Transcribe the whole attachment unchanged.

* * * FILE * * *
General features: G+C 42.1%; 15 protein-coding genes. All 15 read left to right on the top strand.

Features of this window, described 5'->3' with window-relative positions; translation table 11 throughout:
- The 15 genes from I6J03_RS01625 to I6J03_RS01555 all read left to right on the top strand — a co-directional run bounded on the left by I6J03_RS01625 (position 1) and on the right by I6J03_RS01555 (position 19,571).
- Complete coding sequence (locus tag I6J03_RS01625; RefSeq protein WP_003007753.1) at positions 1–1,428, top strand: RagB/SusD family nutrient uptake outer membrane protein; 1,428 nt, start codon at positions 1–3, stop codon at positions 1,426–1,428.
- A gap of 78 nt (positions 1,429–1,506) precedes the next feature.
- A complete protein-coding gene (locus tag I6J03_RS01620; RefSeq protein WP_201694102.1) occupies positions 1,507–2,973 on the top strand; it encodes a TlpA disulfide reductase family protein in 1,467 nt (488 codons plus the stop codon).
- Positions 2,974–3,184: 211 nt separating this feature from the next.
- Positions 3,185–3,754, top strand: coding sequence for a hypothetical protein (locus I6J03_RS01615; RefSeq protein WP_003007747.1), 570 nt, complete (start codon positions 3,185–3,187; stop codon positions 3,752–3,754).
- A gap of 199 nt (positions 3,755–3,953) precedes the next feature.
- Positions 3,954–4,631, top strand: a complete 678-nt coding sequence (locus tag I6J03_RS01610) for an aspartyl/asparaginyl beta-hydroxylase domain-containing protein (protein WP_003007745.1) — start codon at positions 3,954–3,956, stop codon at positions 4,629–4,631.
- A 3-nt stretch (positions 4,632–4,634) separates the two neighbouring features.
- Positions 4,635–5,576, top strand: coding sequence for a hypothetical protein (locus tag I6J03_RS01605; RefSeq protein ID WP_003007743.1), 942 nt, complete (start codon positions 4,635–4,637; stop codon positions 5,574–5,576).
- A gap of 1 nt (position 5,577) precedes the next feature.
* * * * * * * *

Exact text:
General features: G+C 42.1%; 15 protein-coding genes. All 15 read left to right on the top strand.

Features of this window, described 5'->3' with window-relative positions; translation table 11 throughout:
- The 15 genes from I6J03_RS01625 to I6J03_RS01555 all read left to right on the top strand — a co-directional run bounded on the left by I6J03_RS01625 (position 1) and on the right by I6J03_RS01555 (position 19,571).
- Complete coding sequence (locus tag I6J03_RS01625; RefSeq protein WP_003007753.1) at positions 1–1,428, top strand: RagB/SusD family nutrient uptake outer membrane protein; 1,428 nt, start codon at positions 1–3, stop codon at positions 1,426–1,428.
- A gap of 78 nt (positions 1,429–1,506) precedes the next feature.
- A complete protein-coding gene (locus tag I6J03_RS01620; RefSeq protein WP_201694102.1) occupies positions 1,507–2,973 on the top strand; it encodes a TlpA disulfide reductase family protein in 1,467 nt (488 codons plus the stop codon).
- Positions 2,974–3,184: 211 nt separating this feature from the next.
- Positions 3,185–3,754, top strand: coding sequence for a hypothetical protein (locus I6J03_RS01615; RefSeq protein WP_003007747.1), 570 nt, complete (start codon positions 3,185–3,187; stop codon positions 3,752–3,754).
- A gap of 199 nt (positions 3,755–3,953) precedes the next feature.
- Positions 3,954–4,631, top strand: a complete 678-nt coding sequence (locus tag I6J03_RS01610) for an aspartyl/asparaginyl beta-hydroxylase domain-containing protein (protein WP_003007745.1) — start codon at positions 3,954–3,956, stop codon at positions 4,629–4,631.
- A 3-nt stretch (positions 4,632–4,634) separates the two neighbouring features.
- Positions 4,635–5,576, top strand: coding sequence for a hypothetical protein (locus tag I6J03_RS01605; RefSeq protein ID WP_003007743.1), 942 nt, complete (start codon positions 4,635–4,637; stop codon positions 5,574–5,576).
- A gap of 1 nt (position 5,577) precedes the next feature.